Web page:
The latest trend? Soluble fiber - AKA prebiotics. Many were recently approved by the FDA. Prebiotics feed probiotics. In your gut these fibers partly dissolve in water and the viscous mix feeds your gut bugs - the probiotics that are tiny living microorganisms, like bacteria and yeast. Food labels normally focus on where the fiber is from e.g., inulin from chicory root or Jerusalem artichoke. It doesn’t matter it is from (unless it’s from an allergen). This is just coz corn got a bad rap. Instead, sadly the label doesn't have to tell you if the fiber is soluble (prebiotic) or insoluble, which behave differently in the body. Shame, as prebiotics may support helpful bacteria and other organisms in the gut. P.S. Widely used IMOs(isomaltooligosaccharide) is not a real fiber so is not on this list and is being removed from the market
What’s fiber? In the US the definition of dietary fiber on food labels includes BOTH fibers intrinsic in foods PLUS functional fibers that have been isolated or are synthesized. These are not included in UK or Canada. To qualify these fibers must have demonstrated ‘beneficial physiological effects in humans’. These fibers divide into soluble and insoluble fibers. Insoluble fiber passes through us. Many of these are cellulose isolated from plant walls. These fibers are typically named after where they come from. We dislike just names being used on labels versus the kind of fiber they are e.g., pea fiber could be insoluble or soluble and thus has a different effect on our bodies!!
You say tomato, I say tomato. Did you know Fiber and Fibre are not the same? There is no globally consistent definition of what fiber is. Most countries do agree on fiber being non-digestable carbohydrates and lignin that are ‘intrinsic and intact’ in plants. The US also includes non-digestible ANIMAL AND plant carbohydrates so breast milk makes the list here but would not in UK or Canada. Fascinatingly ‘inherent and intact’ fibers, like fruit, don’t have to be tested for human benefit to make a health benefit claim. It's kinda strange as for example apples which are ‘a good source of fiber’ have 4.4 g of fiber and 25g of sugar, and high fiber claims are not allowed on high fat foots like avocado which has 13g of fiber and 1.3g of sugar.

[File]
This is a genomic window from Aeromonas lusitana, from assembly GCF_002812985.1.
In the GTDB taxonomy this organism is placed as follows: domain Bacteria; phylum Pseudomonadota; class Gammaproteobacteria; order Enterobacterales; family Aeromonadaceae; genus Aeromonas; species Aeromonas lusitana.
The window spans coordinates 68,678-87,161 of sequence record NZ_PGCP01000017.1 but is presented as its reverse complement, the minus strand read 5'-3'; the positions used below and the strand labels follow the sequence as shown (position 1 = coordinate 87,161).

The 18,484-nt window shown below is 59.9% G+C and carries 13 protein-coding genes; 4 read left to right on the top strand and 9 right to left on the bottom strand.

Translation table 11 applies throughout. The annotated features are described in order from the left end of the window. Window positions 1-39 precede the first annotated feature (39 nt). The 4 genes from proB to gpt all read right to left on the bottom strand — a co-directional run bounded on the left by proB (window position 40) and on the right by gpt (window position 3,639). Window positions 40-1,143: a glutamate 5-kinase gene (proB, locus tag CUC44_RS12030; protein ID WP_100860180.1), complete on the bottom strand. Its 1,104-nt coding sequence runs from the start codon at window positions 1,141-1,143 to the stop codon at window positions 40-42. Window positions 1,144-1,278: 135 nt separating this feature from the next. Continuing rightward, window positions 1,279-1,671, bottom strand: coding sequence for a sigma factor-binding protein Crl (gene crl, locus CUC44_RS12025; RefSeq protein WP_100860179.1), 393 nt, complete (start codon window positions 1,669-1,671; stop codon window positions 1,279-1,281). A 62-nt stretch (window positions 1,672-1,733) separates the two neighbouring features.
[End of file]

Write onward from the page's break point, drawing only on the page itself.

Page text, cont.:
Welcome to Allulose as the newest low cal sweetener - the FDA recently cleared it from counting towards total carbs or ‘added sugar’ on the label. Also worth noting that while sucralose has the ‘OSE’ suffix it is not a sugar like sucrose or fructose - the name is rather misleading! The rest on this list are existing familiar US approved artificial sweeteners. They are a great way to remove sugar from diets. However, there is some research that intense sweeteners may lead our brains to have a greater tolerance fo sweetness and lead to greater consumption of calories - in rats ;)
Most sugar alcohols can be identified by the OL on the end, but not all. We called this neutral evil as it falls half way between good and bad as half the carbs count and it is honest about what it is. That said the side effects for some can be pretty evil ;) please read the Amazon review for Haribo Sugar Free Gummy Bear
So called 'natural’ sweeteners are relatively new, and a result of industrial processing. Stevia comes from a plant but the original plant leaves can't be consumed without purification. The extracted compounds are many times times sweeter than sugar. This makes them great sweetener for many, but some people sense a bitter after taste. Because of this, and to bulk it up for use, Stevia is often combined with other sweeteners e.g., in Truvia with a sugar alcohol and in Stevia in the Raw and Pure Via with dextrose and maltodextrin. There is a safe upper limit set to consumption so don’t over so ir :) Monk fruit (Luo Han Guo) comes from a melon and is used similarly to Stevia but doesn’t have an upper limit for consumption. The last four on the list are actually proteins and act more like flavor modifiers. Only Thaumatin is US approved and Monellin is approved in Japan.
Many suggest avoiding products with ‘OSE’ on the label and it was a good assumption generally BUT some are actually sweeteners or fibers that have a low G (see above)I!! Maltodextrin, maltose, dextrose and glucose are arguably the biggest culprits as they have the highest GI and are super easy to make, and for example maltodextrin is also a handy food filler and a preservative. HFCS is not that different to sugar in GI but because it is often used in beverages the glycemic load is typically higher. Fructose has a relatively low GI but may be more harmful given it is only metabolized by the liver so may overload it ... not all sugars are the same. In the absence of better labeling - a simple answer is to avoid sugar!!!
Remember when sugar was simply named by its use, what it looked like or where it came from?
There is a trend to imply that natural sugars are less bad, maybe even ok; that where sugar comes from makes a big a difference. But it's the same stuff, just with a different name and a story. There maybe trace minerals but these are negligible, and better obtained from food. And yes that includes honey and agave. The recent winner of the "most-obscure-sugar-name is "organic raw coconut nectar". It's sugar. Sugar can be extracted from multiple sources, including healthy sounding things like brown rice, but brown rice syrup has a glycemic index of 98 which is higher than table sugar at 65 and about the same as glucose at 100. Whaatttt!